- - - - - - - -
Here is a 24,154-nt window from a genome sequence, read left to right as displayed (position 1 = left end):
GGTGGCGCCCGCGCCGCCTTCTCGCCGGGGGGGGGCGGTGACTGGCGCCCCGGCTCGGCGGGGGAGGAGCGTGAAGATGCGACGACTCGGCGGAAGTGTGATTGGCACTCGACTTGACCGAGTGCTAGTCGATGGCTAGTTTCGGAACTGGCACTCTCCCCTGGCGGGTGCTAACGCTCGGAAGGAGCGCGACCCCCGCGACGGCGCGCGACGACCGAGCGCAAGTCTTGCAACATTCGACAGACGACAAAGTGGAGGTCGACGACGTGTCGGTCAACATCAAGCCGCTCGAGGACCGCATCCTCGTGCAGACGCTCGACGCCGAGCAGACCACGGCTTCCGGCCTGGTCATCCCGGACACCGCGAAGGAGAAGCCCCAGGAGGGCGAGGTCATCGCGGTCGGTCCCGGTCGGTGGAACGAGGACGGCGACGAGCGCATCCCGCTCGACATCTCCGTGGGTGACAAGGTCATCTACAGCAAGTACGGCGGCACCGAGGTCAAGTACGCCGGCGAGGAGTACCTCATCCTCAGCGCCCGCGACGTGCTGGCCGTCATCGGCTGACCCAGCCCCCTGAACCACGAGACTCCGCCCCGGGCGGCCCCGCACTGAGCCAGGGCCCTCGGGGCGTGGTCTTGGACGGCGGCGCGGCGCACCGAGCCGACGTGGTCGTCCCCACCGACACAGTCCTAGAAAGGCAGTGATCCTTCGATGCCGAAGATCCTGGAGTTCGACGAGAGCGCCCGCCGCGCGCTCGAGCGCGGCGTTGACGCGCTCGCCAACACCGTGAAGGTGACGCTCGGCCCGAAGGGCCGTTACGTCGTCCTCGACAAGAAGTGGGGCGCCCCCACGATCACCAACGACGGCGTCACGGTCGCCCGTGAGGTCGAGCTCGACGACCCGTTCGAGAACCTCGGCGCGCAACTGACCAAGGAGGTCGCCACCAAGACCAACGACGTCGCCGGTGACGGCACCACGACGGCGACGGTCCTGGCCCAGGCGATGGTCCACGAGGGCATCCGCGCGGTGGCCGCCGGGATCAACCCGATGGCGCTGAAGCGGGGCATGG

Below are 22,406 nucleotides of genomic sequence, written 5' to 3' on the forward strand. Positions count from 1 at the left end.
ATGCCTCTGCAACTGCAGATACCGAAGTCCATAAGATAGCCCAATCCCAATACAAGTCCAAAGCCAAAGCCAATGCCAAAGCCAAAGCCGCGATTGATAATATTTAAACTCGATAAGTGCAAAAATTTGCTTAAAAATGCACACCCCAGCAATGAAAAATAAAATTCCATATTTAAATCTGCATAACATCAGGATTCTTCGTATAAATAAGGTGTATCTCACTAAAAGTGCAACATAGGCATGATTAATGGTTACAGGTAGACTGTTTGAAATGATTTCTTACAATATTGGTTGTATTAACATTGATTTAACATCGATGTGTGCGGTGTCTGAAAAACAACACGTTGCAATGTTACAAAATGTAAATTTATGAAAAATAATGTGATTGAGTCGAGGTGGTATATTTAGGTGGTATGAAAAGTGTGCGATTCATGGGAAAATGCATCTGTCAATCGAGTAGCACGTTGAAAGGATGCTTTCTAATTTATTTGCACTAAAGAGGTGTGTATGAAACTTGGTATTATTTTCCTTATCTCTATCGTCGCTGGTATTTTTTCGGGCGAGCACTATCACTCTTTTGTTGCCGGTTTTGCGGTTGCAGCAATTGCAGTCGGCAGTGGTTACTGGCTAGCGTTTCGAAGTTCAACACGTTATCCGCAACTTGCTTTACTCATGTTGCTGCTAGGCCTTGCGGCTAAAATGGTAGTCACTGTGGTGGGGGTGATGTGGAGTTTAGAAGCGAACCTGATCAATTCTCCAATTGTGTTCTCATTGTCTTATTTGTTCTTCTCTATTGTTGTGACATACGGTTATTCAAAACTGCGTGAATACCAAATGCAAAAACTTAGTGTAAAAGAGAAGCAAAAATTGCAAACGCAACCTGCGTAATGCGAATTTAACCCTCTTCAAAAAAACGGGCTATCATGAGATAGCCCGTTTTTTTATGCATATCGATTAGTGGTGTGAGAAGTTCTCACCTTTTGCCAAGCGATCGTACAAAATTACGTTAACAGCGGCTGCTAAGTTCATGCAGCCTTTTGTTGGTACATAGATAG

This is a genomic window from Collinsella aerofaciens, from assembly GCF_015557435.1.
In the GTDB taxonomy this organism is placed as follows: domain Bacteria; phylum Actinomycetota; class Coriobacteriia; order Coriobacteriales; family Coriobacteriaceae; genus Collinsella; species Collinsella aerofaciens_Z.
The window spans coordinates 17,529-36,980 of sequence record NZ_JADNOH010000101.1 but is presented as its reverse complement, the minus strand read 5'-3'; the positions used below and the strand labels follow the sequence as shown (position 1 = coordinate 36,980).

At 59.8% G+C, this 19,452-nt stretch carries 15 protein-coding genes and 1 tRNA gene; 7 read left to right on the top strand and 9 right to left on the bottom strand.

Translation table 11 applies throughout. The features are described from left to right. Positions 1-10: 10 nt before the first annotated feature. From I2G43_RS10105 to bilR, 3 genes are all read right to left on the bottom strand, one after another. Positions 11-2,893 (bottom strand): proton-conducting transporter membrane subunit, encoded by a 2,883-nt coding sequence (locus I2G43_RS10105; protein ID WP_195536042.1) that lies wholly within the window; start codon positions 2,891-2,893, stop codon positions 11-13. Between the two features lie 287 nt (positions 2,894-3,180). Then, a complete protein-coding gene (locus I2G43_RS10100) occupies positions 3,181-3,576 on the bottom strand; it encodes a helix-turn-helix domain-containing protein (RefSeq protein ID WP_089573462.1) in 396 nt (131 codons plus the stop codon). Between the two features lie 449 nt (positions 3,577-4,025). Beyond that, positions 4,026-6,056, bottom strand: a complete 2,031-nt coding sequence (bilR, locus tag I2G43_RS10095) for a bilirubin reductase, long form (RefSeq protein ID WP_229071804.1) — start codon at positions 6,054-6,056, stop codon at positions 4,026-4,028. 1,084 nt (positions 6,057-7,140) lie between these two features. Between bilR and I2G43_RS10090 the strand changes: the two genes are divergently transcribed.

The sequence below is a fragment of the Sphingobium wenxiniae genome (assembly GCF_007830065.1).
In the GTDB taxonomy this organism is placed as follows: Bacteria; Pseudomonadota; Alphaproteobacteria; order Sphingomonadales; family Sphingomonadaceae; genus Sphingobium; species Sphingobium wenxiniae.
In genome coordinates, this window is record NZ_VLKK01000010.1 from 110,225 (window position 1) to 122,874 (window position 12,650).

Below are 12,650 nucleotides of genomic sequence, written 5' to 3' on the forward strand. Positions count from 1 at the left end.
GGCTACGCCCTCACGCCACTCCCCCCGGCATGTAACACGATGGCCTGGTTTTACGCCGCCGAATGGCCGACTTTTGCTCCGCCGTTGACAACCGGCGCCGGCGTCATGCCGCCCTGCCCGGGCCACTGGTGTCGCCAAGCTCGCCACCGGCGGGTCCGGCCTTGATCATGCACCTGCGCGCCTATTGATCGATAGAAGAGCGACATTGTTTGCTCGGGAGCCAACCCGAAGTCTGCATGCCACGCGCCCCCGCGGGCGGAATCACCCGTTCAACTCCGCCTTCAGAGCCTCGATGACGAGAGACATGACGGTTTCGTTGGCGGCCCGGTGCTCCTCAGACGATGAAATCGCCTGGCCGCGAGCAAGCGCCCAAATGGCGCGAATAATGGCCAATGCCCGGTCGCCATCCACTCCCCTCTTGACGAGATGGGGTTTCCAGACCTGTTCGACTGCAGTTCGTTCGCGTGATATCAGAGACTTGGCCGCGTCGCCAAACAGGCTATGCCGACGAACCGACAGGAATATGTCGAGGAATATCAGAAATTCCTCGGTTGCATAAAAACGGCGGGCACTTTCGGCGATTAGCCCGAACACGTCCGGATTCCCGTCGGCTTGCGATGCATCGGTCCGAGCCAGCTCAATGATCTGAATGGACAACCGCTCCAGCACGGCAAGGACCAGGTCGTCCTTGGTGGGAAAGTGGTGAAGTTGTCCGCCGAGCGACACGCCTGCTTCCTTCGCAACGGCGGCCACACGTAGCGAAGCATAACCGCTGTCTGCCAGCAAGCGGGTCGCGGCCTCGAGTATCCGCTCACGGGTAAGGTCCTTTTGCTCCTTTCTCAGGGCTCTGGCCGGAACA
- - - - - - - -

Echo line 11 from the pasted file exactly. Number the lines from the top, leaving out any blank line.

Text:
In the GTDB taxonomy this organism is placed as follows: Bacteria; Pseudomonadota; Alphaproteobacteria; order Sphingomonadales; family Sphingomonadaceae; genus Sphingobium; species Sphingobium wenxiniae.